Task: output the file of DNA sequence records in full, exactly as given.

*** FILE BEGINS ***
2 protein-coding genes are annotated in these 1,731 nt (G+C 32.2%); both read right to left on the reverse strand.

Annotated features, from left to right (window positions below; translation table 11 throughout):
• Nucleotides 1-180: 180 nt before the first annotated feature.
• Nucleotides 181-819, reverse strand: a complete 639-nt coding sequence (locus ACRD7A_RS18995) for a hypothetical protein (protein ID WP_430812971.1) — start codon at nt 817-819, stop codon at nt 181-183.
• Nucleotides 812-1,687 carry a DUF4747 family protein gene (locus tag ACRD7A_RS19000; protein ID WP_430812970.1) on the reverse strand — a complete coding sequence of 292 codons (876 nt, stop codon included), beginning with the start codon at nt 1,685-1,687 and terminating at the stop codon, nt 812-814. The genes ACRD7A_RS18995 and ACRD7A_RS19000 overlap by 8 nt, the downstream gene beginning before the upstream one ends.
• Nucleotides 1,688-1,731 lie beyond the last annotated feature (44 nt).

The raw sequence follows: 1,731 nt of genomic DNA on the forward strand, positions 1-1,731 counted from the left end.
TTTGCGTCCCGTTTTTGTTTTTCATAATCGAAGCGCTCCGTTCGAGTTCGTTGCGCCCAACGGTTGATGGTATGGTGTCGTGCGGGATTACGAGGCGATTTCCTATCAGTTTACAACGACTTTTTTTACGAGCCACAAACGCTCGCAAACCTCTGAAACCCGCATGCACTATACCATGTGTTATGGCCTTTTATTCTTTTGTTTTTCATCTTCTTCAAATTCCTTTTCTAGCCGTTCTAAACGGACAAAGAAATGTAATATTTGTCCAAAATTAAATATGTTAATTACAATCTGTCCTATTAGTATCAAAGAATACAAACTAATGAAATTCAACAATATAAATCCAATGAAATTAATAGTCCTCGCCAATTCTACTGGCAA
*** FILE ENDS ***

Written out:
2 protein-coding genes are annotated in these 1,731 nt (G+C 32.2%); both read right to left on the reverse strand.

Annotated features, from left to right (window positions below; translation table 11 throughout):
• Nucleotides 1-180: 180 nt before the first annotated feature.
• Nucleotides 181-819, reverse strand: a complete 639-nt coding sequence (locus ACRD7A_RS18995) for a hypothetical protein (protein ID WP_430812971.1) — start codon at nt 817-819, stop codon at nt 181-183.
• Nucleotides 812-1,687 carry a DUF4747 family protein gene (locus tag ACRD7A_RS19000; protein ID WP_430812970.1) on the reverse strand — a complete coding sequence of 292 codons (876 nt, stop codon included), beginning with the start codon at nt 1,685-1,687 and terminating at the stop codon, nt 812-814. The genes ACRD7A_RS18995 and ACRD7A_RS19000 overlap by 8 nt, the downstream gene beginning before the upstream one ends.
• Nucleotides 1,688-1,731 lie beyond the last annotated feature (44 nt).

The raw sequence follows: 1,731 nt of genomic DNA on the forward strand, positions 1-1,731 counted from the left end.
TTTGCGTCCCGTTTTTGTTTTTCATAATCGAAGCGCTCCGTTCGAGTTCGTTGCGCCCAACGGTTGATGGTATGGTGTCGTGCGGGATTACGAGGCGATTTCCTATCAGTTTACAACGACTTTTTTTACGAGCCACAAACGCTCGCAAACCTCTGAAACCCGCATGCACTATACCATGTGTTATGGCCTTTTATTCTTTTGTTTTTCATCTTCTTCAAATTCCTTTTCTAGCCGTTCTAAACGGACAAAGAAATGTAATATTTGTCCAAAATTAAATATGTTAATTACAATCTGTCCTATTAGTATCAAAGAATACAAACTAATGAAATTCAACAATATAAATCCAATGAAATTAATAGTCCTCGCCAATTCTACTGGCAA